PREMIERE: Big Yen Release New Music Video For “Trips Me Out”

Big Yen launches an epic guitar riff in the new killer track, “Trips Me Out”. Laid back enough that the mellowed out rockers will find their groove but amplified enough that fans that like Green Day and Twenty-One Pilots and a bit more bite to their anthems, Big Yen is undeniably magnetic. “Trips Me Out” has a cadence that crawls between punk and rock, leaving the listener dawdling deliciously about this eccentric sound.  


Inspired by the Chinese word for craving (yen), Big Yen is the moniker of James Frolio. Effortlessly creative, with a voice that has modesty and a trickle of boyhood yearning, “Trips Me Out” is a tight-sound with garage band leanings. His boyish charm is endearing and has slivers of warmth, even though you know he’s emotionally wounded. When he sings love was a game I couldn’t figure out, as a listener you get a strong sense, he’s been given the raw end of the deal in the love department. Or in the case of the companion music video, Big Yen has a wandering eye and even though he tried to make amends for his shortcomings, he just can’t seem to win. 

Underneath that sensitive shell of his is a raw, erupting sound that features a robust bass line, and heavy-handed percussion. The drummer hits the high hat cymbals frequently, catapulting the beat to that punk-hued texture. I liked the backing music – that super charged adrenaline balanced with every-guy-vocals. Love is a drug, Frolio sings. In saying this line, he echoes the thoughts of many – we’re addicted to it. I think that line and his obvious front man status, give this song the extra edge. It’s his extra chutzpah with the guitar that really shoots it into the stratosphere. You want to hear it more and more, and the spins start to add up. Frolio’s voice is bizarrely hypnotic and refreshingly authentic. I don’t think he’s trying to be anyone but himself. He’s certainly not trying to mimic another singer.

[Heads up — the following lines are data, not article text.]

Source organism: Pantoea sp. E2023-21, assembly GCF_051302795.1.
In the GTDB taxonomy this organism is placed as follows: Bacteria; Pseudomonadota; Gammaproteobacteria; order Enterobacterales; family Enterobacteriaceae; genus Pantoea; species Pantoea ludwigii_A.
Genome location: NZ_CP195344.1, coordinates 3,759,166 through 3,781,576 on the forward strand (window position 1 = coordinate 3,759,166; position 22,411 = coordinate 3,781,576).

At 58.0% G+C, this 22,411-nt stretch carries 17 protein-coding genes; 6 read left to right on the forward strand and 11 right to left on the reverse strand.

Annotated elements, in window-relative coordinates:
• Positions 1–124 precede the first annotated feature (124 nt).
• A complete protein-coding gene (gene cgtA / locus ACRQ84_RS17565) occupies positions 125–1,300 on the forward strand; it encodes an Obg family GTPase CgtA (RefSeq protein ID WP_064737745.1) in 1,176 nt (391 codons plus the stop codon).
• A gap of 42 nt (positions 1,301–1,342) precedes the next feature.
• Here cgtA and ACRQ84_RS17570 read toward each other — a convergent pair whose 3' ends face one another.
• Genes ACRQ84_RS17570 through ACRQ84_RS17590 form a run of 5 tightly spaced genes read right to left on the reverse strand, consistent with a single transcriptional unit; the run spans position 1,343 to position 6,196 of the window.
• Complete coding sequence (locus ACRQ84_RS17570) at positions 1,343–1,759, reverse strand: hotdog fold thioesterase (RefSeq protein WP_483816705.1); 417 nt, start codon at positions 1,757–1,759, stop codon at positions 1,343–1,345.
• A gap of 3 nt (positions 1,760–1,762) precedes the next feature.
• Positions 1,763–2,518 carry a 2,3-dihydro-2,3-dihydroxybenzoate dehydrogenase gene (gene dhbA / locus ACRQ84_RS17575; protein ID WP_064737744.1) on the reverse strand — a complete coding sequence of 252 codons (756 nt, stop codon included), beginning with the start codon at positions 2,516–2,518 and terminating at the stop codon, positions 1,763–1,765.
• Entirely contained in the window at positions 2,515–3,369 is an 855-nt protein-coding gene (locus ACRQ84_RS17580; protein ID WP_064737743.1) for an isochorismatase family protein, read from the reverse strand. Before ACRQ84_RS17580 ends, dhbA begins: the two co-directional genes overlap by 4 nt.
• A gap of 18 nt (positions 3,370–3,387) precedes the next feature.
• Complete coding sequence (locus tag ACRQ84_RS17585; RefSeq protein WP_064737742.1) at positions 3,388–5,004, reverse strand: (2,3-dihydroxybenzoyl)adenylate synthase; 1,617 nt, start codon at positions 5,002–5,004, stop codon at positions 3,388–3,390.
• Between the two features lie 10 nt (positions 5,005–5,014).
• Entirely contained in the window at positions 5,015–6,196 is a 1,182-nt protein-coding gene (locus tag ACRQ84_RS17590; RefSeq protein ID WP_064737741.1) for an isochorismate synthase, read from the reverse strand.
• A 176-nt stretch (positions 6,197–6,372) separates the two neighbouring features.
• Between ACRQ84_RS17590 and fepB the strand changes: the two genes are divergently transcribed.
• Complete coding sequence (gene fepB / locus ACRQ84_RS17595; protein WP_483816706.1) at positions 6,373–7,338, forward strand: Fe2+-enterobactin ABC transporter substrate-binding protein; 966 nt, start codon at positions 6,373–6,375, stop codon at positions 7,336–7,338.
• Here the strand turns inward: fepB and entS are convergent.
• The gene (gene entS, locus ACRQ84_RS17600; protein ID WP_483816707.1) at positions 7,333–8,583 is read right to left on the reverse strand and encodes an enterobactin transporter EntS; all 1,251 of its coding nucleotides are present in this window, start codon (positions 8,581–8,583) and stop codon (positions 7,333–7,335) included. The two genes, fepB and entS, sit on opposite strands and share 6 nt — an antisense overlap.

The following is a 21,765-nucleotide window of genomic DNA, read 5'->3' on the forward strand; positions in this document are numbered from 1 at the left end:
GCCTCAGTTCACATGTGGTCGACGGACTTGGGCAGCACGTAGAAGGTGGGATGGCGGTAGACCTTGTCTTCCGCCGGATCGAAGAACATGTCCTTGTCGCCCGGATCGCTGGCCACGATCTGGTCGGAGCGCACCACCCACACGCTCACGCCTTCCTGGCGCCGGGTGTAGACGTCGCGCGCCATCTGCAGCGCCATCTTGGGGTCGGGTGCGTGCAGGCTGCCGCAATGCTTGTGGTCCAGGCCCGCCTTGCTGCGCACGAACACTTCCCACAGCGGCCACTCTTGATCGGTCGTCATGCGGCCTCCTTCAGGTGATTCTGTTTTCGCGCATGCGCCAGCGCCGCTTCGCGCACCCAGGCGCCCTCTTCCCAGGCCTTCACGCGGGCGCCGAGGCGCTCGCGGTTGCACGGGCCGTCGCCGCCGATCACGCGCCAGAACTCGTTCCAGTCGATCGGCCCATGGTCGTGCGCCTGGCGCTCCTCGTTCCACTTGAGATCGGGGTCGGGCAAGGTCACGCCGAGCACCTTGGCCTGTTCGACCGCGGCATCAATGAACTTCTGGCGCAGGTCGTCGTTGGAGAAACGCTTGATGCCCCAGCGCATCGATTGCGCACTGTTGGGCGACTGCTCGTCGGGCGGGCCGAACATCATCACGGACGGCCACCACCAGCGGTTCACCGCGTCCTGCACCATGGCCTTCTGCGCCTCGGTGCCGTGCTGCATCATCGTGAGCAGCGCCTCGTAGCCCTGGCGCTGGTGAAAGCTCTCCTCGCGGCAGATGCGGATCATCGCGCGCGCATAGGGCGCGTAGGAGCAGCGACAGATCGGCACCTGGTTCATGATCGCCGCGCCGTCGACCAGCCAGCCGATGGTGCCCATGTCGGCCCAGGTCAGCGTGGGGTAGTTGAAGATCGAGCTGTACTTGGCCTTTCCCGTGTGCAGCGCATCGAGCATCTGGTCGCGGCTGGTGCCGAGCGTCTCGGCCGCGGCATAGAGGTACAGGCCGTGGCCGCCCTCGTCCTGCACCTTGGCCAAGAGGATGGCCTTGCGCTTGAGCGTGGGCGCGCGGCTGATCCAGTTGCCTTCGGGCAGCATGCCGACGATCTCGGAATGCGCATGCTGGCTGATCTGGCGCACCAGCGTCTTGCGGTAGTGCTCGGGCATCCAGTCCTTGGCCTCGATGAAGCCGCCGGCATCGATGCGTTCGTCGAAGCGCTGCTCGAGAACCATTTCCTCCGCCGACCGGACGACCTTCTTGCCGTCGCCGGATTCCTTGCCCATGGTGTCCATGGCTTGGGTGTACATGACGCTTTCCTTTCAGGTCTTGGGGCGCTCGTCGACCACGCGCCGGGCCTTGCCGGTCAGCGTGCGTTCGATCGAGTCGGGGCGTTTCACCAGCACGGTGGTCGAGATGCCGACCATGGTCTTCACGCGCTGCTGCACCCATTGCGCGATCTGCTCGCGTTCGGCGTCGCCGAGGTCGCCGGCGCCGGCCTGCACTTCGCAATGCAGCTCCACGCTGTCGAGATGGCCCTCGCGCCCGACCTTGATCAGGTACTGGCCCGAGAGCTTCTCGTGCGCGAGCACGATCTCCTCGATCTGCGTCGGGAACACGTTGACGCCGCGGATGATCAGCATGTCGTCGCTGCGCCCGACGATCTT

“Trips Me Out” has a way of hooking itself to you. I found myself humming the chorus hours later. It’s a fun song and it should be taken seriously for its musicality. I think there’s more depth to this track than meets the eye. The pickups and the tones move the song along, and you never feel stagnant. I have to reiterate that there is a laid-back vibe, but I think that plays into the song’s theme that you get addicted to love, you keep going back for more. 

The music video showcases a bit more of Frolio’s personality. He seems like a character – and he has that boyish charm that makes you want to root for him. It features him in a few scenes (as mentioned above) where he’s trying to play the game of love, and just not doing the right things. The scene where he’s breaking down a TV monitor with a skateboard had me in stitches. Frolio, who relocated from Charleston (South Carolina) to San Diego, also directed the music video. 

by Jennifer Munoz

About RJ Frometa

Head Honcho, Editor in Chief and writer here on VENTS. I don't like walking on the beach, but I love playing the guitar and geeking out about music. I am also a movie maniac and 6 hours sleeper.

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